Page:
“The problem with trying to think intelligently about the relationship between life and art is that it is so easy to think unintelligently about it, to make literal-minded, simplistic equations between fiction and reality. Such literalism is reductive and unimaginative, can be deeply tiresome, and often misses the point of fiction entirely. But nor can we simply eliminate life and history from the tale, as if they have nothing to do with the genesis of fiction. If at its best fiction can transform reality, that doesn’t mean that its history has nothing left to teach us. Art does not shrink when it comes into contact with reality: it expands.”
I continued searching for this curious, elusive life that drifts just beneath the surface of every story, the structure that lies under the letters, pulling them into patterns that often appear in the author’s own experiences. In this quest, I have found several notable books that manage to break through oversimplified literalism to discover the intriguing reflections and interactions of art and the lives that created it.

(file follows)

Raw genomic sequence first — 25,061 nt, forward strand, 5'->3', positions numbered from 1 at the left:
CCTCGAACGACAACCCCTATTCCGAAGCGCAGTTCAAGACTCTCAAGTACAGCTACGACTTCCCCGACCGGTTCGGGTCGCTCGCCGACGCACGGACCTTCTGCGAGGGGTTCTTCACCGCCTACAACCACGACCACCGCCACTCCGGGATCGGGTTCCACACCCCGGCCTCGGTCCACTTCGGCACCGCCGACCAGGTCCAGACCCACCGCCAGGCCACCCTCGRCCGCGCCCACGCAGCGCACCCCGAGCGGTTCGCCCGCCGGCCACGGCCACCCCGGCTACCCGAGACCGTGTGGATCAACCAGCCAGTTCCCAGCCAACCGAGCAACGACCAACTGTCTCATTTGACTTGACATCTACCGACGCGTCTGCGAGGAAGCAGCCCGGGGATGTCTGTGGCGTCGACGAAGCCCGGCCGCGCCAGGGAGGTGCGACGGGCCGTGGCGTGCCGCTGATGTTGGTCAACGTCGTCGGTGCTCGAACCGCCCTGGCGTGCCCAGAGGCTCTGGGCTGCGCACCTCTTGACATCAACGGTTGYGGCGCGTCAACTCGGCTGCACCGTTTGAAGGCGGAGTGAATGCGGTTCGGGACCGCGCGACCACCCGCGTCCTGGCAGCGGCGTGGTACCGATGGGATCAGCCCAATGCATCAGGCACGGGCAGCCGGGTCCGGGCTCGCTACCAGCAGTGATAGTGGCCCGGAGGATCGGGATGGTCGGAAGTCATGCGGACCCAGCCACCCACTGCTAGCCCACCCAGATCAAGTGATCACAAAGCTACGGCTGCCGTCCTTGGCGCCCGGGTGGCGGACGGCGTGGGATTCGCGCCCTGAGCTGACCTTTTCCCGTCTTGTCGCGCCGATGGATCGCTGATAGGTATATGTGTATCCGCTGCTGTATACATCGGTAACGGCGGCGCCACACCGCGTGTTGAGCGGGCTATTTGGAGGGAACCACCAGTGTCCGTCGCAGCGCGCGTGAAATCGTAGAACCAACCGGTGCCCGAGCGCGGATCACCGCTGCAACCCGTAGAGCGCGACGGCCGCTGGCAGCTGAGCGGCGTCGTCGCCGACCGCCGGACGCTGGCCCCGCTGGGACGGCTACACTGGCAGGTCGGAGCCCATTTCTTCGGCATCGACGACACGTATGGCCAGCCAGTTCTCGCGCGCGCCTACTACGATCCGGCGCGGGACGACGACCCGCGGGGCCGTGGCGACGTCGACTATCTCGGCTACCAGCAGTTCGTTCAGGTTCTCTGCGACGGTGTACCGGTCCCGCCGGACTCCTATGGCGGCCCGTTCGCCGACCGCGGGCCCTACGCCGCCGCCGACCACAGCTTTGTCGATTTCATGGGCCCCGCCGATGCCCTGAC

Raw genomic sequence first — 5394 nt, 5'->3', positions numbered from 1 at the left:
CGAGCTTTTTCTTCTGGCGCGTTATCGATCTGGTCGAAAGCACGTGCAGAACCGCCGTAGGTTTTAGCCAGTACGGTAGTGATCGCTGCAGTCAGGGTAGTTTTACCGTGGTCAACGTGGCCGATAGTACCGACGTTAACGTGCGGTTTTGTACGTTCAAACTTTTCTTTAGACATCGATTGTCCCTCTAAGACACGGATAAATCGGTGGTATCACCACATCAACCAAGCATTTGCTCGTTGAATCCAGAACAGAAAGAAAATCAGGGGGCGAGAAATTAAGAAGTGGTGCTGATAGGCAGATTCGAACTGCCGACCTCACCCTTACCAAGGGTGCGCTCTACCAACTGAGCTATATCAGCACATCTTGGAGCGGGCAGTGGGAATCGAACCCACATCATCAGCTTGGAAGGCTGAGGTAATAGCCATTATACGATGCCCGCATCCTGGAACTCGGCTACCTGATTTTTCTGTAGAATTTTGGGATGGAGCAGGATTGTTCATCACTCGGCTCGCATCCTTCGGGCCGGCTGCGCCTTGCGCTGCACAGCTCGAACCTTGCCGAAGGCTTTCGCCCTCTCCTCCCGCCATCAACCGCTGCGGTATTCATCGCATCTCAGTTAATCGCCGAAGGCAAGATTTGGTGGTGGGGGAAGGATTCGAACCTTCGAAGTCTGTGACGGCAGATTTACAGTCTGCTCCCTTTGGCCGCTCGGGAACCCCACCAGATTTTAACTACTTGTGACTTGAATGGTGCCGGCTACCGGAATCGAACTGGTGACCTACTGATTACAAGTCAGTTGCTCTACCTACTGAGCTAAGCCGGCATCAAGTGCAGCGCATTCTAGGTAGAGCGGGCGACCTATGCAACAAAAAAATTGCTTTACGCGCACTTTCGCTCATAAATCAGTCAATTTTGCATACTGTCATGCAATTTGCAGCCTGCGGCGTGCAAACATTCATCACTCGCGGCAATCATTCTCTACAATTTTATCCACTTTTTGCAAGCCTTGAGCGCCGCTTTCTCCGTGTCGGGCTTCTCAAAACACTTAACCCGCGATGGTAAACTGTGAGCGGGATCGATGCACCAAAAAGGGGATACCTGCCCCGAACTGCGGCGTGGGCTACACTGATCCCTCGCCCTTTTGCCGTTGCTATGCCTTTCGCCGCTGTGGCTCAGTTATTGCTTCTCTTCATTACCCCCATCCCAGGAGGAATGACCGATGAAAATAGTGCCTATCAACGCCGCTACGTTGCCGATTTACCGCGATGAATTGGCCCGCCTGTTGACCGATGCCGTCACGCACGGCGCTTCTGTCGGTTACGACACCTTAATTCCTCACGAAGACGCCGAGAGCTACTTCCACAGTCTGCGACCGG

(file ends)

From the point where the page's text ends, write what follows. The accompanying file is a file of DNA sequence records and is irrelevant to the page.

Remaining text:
When I picked up Olivia Laing’s The Trip to Echo Spring, I sensed immediately her extraordinary grasp of this particular aspect of the creative process, with an added focus: how alcoholism’s effects are filtered through life experience, shaped by geographical location and artistic aesthetic, and distilled into fiction, forming some of our most famous literary figures.
Her study of the ways in which the disease affected six literary giants—John Berryman, Raymond Carver, John Cheever, F. Scott Fitzgerald, Ernest Hemingway, and Tennessee Williams, is illuminating, empathetic, and thoughtful, and her brave decision to pin the story into her own life, tracing her own family’s history with alcoholism, continues to send her observations about the past sharply through to the present.